the candlestick maker to trust him for THE AMERICAN ASSOCITIAON one, two or three years' supplies, and OF OBSTITRICIONS AND
yet by custom in many parts of the GYNECOLOGISTS.
country that is just what is demanded HIS is one of the several special as- of the doctor. Charge what your ser
sociations that held its first meeting vices are honorably worth and collecin Washington in September, at the tion should be the invariable rule. meeting of the congress of Physicians We cannot do better in this connecand Surgeons. We have carefully tion than quote from a recent editorial observed the reports in the medical in the New York Tribune which will press of the proceedings of all the show us how "others look at it." special societies that met at this time, “We venture to suggest that the and though this society is young and most remarkable, and for various reacomposed mainly of the young but pro- sons the most instructive, feature of gressive element of the medical profess- this transaction is not the size of Dr. ion, its work speaks for itself, and is s—'s bill, but the fact that he should not surpassed in scientific and practical have been allowed to give his services work by that of any other society. We during eight years without any compencongratulate the members of this asso sation. We all know that Mr. T ciation
upon their auspicious beginning loved the pleasures of procastination and urge them to continue their good with a love surpassing that of woman, work in the interests of obstetrics and but this was certainly a most surprising gynecology
exhibition of his favorite weakness. To
receive during so long a period, and at AS OTHERS LOOK AT IT.
times to monopolize the attentions of a ANY times in the editorial columns successful physician without paying for
of The MONTHLY we have advo-them, was an exceptional and exaggercated the plan of early presentation of ated instance of a bad habit which is doctors' bills, and insisting on their only too widespread. Mr. T—- did prompt liquidation. Men may talk all the not sin alone in this matter, though he poetry they like about the noble, self-made a record which it would be hard to sacrificing calling of the doctor, the beat. His fellow sinners, if they could charitable work he does, and that his is be gathered together, would make a a profession and not a trade, but we no- large, and, it might be said, a select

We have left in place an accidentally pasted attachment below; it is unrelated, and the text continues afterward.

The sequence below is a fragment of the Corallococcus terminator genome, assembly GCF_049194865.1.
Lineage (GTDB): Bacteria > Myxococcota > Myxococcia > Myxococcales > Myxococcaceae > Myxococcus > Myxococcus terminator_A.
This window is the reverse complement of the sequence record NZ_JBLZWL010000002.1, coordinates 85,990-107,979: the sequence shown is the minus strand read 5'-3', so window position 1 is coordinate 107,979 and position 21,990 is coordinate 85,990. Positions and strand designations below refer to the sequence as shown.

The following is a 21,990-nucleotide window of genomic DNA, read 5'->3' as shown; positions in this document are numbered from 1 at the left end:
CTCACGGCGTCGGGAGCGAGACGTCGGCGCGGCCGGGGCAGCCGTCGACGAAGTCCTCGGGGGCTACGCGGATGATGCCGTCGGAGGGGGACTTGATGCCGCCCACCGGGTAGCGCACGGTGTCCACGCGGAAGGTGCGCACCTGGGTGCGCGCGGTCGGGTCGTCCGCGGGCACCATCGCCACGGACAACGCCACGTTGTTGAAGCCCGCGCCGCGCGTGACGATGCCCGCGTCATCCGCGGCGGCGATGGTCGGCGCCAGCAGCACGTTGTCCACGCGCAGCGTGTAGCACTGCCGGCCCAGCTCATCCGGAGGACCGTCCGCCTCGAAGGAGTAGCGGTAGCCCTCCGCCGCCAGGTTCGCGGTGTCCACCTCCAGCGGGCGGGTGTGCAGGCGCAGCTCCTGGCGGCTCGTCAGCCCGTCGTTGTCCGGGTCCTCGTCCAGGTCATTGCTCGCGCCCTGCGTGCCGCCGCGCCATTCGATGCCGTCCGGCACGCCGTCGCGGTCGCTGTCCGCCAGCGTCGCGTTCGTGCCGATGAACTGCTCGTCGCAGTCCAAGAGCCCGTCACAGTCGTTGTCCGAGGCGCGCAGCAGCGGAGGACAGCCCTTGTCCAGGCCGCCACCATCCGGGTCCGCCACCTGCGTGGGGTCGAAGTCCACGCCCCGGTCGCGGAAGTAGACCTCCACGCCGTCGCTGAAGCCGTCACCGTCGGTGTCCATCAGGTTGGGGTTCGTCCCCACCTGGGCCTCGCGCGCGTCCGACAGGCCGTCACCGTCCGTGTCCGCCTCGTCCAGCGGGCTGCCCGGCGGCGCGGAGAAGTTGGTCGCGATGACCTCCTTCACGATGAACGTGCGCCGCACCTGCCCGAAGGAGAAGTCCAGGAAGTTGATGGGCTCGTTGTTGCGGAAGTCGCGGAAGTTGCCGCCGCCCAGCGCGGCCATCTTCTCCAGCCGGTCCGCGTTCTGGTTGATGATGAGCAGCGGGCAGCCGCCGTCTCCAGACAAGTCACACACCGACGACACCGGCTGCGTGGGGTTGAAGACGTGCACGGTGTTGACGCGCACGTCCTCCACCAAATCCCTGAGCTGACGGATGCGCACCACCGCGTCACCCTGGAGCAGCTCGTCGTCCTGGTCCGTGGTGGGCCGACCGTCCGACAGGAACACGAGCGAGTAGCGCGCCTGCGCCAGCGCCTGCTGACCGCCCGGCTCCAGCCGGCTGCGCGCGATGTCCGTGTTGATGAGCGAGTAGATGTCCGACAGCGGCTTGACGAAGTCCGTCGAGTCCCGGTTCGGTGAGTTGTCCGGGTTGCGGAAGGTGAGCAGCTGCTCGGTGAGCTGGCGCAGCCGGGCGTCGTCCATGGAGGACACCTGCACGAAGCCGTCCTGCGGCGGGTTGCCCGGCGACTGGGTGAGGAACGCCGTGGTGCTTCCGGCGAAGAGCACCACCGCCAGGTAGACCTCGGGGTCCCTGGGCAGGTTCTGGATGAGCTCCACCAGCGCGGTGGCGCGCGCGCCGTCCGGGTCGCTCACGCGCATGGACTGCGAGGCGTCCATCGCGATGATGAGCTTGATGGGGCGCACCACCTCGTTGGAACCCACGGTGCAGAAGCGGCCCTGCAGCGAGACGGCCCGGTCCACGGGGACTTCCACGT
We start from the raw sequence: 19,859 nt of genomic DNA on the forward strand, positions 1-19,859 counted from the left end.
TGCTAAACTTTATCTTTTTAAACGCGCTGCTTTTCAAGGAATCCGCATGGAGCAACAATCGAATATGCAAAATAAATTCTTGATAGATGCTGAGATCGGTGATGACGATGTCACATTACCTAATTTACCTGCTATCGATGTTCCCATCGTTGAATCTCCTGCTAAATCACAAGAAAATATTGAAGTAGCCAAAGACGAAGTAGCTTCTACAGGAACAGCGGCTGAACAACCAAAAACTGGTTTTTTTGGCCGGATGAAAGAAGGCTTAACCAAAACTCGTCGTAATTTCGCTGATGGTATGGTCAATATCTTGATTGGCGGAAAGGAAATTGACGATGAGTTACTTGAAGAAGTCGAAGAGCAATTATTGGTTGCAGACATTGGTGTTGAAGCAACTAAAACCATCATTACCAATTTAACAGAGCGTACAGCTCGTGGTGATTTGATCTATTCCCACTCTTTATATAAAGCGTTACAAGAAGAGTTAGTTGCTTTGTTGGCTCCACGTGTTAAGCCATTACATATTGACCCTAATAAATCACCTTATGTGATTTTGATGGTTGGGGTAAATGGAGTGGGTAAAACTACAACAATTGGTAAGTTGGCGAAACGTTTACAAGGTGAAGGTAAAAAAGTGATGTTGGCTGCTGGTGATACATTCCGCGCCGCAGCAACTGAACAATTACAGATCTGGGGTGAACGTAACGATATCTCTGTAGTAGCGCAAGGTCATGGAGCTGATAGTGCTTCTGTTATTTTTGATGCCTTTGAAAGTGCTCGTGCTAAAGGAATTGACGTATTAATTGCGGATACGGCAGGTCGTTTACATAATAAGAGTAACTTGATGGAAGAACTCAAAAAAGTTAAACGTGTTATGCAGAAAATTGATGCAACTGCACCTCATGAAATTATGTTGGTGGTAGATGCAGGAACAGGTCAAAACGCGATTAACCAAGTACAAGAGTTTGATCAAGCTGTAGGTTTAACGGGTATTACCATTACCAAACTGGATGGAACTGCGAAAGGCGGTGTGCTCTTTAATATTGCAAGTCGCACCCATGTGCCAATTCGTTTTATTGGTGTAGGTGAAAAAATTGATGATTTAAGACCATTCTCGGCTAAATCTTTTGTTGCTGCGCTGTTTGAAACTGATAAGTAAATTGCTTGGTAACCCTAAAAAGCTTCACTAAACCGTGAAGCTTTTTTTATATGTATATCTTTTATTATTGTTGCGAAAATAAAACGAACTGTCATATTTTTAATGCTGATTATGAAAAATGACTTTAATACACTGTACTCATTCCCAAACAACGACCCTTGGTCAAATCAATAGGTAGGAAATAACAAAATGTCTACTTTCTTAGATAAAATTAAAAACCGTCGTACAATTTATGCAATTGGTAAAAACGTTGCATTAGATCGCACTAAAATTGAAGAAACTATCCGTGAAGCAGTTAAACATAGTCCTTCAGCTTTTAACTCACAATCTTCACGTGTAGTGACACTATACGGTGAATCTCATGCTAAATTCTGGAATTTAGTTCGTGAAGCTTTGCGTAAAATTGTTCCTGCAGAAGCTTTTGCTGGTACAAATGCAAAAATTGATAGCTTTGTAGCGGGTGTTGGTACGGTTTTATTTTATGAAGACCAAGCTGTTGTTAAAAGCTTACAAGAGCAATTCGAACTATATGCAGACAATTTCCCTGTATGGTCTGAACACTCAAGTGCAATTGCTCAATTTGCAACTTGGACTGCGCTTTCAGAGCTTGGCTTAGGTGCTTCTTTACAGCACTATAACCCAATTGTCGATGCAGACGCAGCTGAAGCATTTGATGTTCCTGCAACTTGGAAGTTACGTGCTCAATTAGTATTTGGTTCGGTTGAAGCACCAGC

company. Almost any physician, we thing, as every one knows, for a physiventure to assert, will confirm the state- cian who has held a leading place in the ment that there is no bill which is so profession, and who has popularly been long neglected, or so often left unpaid supposed to be in receipt of a splendid altogether, as the doctor's bill; and this income, and be solidly rich as well, to is true of those who find it easy to pay, die poor, as the world finds to its great as of those who find it hard. The gro- surprise. . cer and the butcher are settled with “One of the remedies often proposed among the first, of necessity. The law- for this state of things is that the docyer takes his toll, like the miller, out of tor should get his fee at every visit, as the grist before it passes out of his in England, or as specialists do from hands. Even the tailor often gets his office patients here. There can be no money before the doctor, for the man doubt that the adoption of such a syswho wants to be presentable must keep tem would save the doctors a good up, at least, a reasonable rotation of many bad debts, but they might not new clothes, whereas there is no telling find it an agreeable method of collecfrom a man's external appearance, or tion. The social position of the ordifrom the condition of his health, nary medical practitioner is not so good whether he has squared up accounts in England as here, and this fact may with his physician or not.
have something to do with his willing“There seems to be an unformulated
ness to collect his